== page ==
1.0 Understand the strategic logistical implications globalisation

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Global Logistics Strategy 


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Module purpose
On completion of this module, learners will be able to assess the strategic logistical implications of globalisation and evaluate global governance of the supply chain and the concept of reverse logistics.

Module aim(s)
Globalisation generates significant opportunities as well as increased risks for organisations. This means that global logistics strategy, the flow of resources and information between a business or source and the consumer is regarded as a key element of organizational success. Personnel responsible for leading and developing global logistics strategy are seen as significant contributors to competitive advantage and overall business success. This module is designed for procurement and supply leaders who are responsible for global logistics strategy and who require knowledge and understanding of the associated challenges, governance and requirements for successful strategic implementation.

Learning outcomes, assessment criteria and indicative content

1.0 Understand the strategic logistical implications globalisation

2.0 Understand global governance of the supply chain

3.0 Understand the concept of reverse logistics and its impact on global logistics strategy

1.1 Evaluate the logistics challenges that globalization presents
• Consequences for inventory handling and transport such as:
• Centralised vs. regionalised inventory holdings
• International logistics practices – storage and handling practices
• Extended transportation pipelines and time to market - obsolesce and inventory holding costs
• Global consolidation
• Economies of scale and batching
• Price and currency fluctuation
• Multiple freight modes and cost
• Location analysis
• Trade-offs between responsiveness to local markets and economies of scale

1.2 Assess the structure of a global strategic logistics and supply chain network
• Layering and tiering
• Information flow and coordination
• 3 and 4PL
• Influence of Original Equipment Manufacturers (OEM)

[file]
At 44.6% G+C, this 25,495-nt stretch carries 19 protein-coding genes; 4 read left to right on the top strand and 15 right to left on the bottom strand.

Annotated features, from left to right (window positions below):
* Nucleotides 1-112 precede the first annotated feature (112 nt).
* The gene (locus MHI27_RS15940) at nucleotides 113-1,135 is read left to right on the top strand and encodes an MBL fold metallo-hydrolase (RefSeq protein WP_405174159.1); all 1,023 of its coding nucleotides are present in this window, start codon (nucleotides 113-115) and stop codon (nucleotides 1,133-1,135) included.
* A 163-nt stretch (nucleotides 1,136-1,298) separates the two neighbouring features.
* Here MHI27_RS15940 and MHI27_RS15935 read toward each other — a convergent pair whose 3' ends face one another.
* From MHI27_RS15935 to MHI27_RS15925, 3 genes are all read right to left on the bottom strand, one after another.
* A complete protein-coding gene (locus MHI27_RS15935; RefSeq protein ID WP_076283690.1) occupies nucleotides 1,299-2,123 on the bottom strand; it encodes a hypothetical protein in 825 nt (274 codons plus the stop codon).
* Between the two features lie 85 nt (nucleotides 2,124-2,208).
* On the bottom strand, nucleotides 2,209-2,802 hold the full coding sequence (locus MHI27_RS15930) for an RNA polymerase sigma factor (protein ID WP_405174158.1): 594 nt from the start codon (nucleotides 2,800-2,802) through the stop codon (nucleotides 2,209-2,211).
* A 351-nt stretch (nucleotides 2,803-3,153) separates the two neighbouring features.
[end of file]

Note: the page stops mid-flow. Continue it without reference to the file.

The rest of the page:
• Time horizons – preparation, finalisation, shipment and delivery
• Individual plants
• Changing role of distribution centres
• Flexibility to respond to local markets
• Response to governmental incentives – adjusting taxes, incentives and infrastructure to favour selection
• Reconfiguration processes
• Changing the global pipeline
• Local vs. global postponed manufacturing

1.3 Assess the strategic logistical risks of globalisation and the associated responses
• Supply chain volatility:
• Geopolitical threats
• Transportation and/or pipeline breakdowns
• Security threats
• Responses such as:
• Inventory policies and levels
• Transport network redesign
• Sole vs. global trading arrangements
• Contingency planning and risk protocols

2.1 Contrast the strategic influences on globalised supply chain governance
• Geographical spread and supply chain/network complexity
• Coordination between units and elements of the supply chain/network
• Embedded teams vs. virtual centralisation
• ‘Decentralised centralisation’ - central reporting and working but not centrally co-located
• Incorporating new regions into global governance
• The flow of goods vs. the flow of ownership

2.2 Assess the impact of international legislation on the globalised supply chain
• The role of international courts in deciding precedence
• Which legal system is generally accepted by all parties – multiple countries passed through during the course of the trade
• Which court has jurisdiction over form of contract, disputes, underperformance etc. – exporter, importer or third country
• Legal considerations in global markets, shipment, insurance, handling, clearance, payment and other related matters

3.1 Assess the concept and requirements of reverse logistics
• What is reverse logistics
• Waste reduction
• Point of consumption back to point of origin
• Why is the concept becoming more influential:
• Product returns
• Repairs and maintenance
• Reuse
• End of life returns and recycling or dismantling

3.2 Assess the strategic factors which influence reverse logistics
• Government policy and legislation
• Economic considerations
• Increasing landfill costs
• Increasing cost of disposal vs. profit from recoverable manufacturing
• Environmental considerations
• Triple bottom line and sustainability
• Corporate Social Responsibility
• Green logistics
• Buying sets of services
• E.g., include maintenance contract covering repairs and parts – return of broken products and take back at life-end

3.3 Contrast factors that influence strategic reverse logistics
• External factors such as:
• Legislation
• Customer demand
• Incentives
• Internal factors such as:
• Environmental concerns
• Strategic cost/benefits
• Volume and quality returns
• Resource
• Integration and coordination

3.4 Compare factors which affect the implementation of reverse logistics strategy
• No infrastructure and insufficient resources
• Difficult to forecast flow and composition
• Not a priority
• Driven by legislation and not identified business value
• Regarded as an additional cost
• Unpopular as regarded as a sign of failure

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